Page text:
Moin moin meine Lieben!
It’s been about a week since I last checked in with you, and perhaps you’ve been making waves in the mean time. Perhaps you’ve had some sort of breakthrough in your work. Perhaps you’ve even made an incredibly difficult decision since we last caught up.
Well, if you’ve done any of those things, or even considered them, then you’ve been a lot more productive than me. In the last week I’ve managed to watch the last two episodes of Sherlock, many more editions of Catfish (I’ve developed a crush on Max- he’s like a salt & pepper dream) and sleep for a bit. That’s about all. Oh, I also made banana bread. Perhaps not so unproductive after all.
I’m not a huge fan of January in general; I tend to get stuck in a bit of a low rut which begins on New Year’s Eve and carries on for a while through this month. I hope to be able to climb out of the rut in the not-too-distant future though, and having booked a mini Scandinavian adventure for the half term I will have here, I feel like things are looking up! More about the Scandinavian adventure another time.
Not having done very much is, of course, not especially useful for writing a blog, it has to be said. So I’m borrowing the theme of this post from a mini blog entry I wrote a few weeks ago as part of a module I’m taking for the Nottingham Advantage Award. The title of that post was ‘Language Acquisition’ and the more I got into it, the more I realised that it’s not that easy to say how I feel about how my German has come along since I moved here.
I’ve certainly picked up more of the little daily exchanges we use all the time when doing the weekly shop, explaining to someone how to use the machines in the launderette (never have I felt more like a pro), travelling from A to B or, of course, trying to get the person on the escalator to just bloody move to the right so you can pass. Please aaaaand thank you, good sir.
Don’t get me wrong, these things are incredibly useful. That is, unless you actually want to speak to a native German for longer than three seconds. This is where it gets tricky. If there’s one thing I’ve noticed above all else, dear Reader, it’s that to blend in with the local culture, you really need to be a little bit foreign.
At school and Uni, we’re taught to use the proper German words for things, not their frequently borrowed English cousins. The frustrating thing is, however, that the more you insist on being entirely true to the language and not straying from a textbook, the more foreign you will sound.
Dear modern language students, if you’re reading this and you’re anything like me, then this will probably annoy you, too. In a sense, it does indeed make it easier here when you can just throw in an English word rather than recalling its German equivalent, but equally, we use the vocabulary most familiar to us in daily conversation, knowing full well that our marks in a speaking exam would plummet if we were to let any traces of our native language slip through our carefully rehearsed phrases and topical views while under pressure.
I’m talking about instances such as a person on German television being complimented on their intelligence, ‘Du bist so clever!’ Clever. Not a German word, last I checked, but nonetheless I hear it used all the time, even by some of the teachers at the college where I work.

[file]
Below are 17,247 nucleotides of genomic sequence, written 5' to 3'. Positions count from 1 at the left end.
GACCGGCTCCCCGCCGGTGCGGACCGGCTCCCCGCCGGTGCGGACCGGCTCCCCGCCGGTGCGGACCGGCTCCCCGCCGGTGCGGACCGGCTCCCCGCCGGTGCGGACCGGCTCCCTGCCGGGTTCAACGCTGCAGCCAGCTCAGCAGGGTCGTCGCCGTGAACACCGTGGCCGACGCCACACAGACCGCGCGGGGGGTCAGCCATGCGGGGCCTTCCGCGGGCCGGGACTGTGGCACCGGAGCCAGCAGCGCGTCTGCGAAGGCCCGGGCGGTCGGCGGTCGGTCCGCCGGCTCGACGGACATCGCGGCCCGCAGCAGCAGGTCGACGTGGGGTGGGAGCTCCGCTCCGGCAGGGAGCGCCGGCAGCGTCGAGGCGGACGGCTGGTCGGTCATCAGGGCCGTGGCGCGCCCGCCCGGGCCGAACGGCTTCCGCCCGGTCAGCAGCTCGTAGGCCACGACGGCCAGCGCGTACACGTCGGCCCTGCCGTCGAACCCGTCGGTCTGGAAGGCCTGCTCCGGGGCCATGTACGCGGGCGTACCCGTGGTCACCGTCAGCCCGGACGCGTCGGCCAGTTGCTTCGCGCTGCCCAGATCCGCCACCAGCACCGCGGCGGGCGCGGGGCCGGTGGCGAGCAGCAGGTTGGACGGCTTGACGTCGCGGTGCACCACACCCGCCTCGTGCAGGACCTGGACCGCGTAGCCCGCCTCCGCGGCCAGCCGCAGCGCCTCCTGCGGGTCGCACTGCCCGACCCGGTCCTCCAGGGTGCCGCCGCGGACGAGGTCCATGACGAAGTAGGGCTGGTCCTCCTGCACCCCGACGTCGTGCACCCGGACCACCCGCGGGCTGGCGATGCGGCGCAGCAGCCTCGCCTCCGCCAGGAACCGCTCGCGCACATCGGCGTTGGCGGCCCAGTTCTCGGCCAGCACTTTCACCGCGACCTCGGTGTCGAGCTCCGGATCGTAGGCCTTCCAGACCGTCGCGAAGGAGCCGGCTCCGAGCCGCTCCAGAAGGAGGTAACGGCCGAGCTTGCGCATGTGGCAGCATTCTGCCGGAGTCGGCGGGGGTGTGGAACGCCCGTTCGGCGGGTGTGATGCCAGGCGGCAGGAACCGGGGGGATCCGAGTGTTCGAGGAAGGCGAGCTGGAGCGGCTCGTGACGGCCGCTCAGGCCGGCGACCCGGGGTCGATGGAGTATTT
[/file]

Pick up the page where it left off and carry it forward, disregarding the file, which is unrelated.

A few months ago a German friend of mine’s younger brother told me that he had ‘gelost’ his phone, and that a girl he had a crush on had ‘geliked’ his photo on Facebook. I was about to write that these are just a few examples of English words used in a fully German context, but then again, is there even such a thing as a ‘fully German context’? Or indeed an English one?
That, my dearest Reader, is where this issue, if it can be called one, stems from. Thanks to social media, to the internet and video game phenomena amongst other things, I doubt that there is any area of our lives that hasn’t yet been brushed by a passing international breeze.
The frustrating truth for any student of a foreign language is that the practical experience of speaking a language in its own country doesn’t line up with academic methods of evaluating the skills we may pick up while abroad. You may well be able to hold an almost flawless conversation with someone at a party, but in a little room with two professors staring at you, a microphone under your nose, saying that a question is ‘clever’ might not get you so far.
Or maybe they expect us to throw in some English words, who knows?!
If I’ve learnt anything about being stuck in linguistic limbo, it’s that the last thing you should do is panic about it. You may have started reading this post absolutely calm and not fussed, and now find yourself worried, but if that’s the case, then just go and make yourself a cup of tea, maybe get a biscuit (don’t forget to dunk the biscuit. As if you would forget.), and then come back and read the next bit.
Language learning is all about trial and error, it’s all about accepting that sometimes you are going to embarrass yourself. You might on occasion say you’re going to the cherry, rather than church (German pronunciation joke right there. I use the word ‘joke’ loosely.), but everyone has to start somewhere.
And, my dear Reader, if in doubt, just pick an English verb, stick ‘ge-‘ on the front of it, and see what happens. You might surprise yourself! (Or accidentally offend those around you…but that’s part of the journey, too.)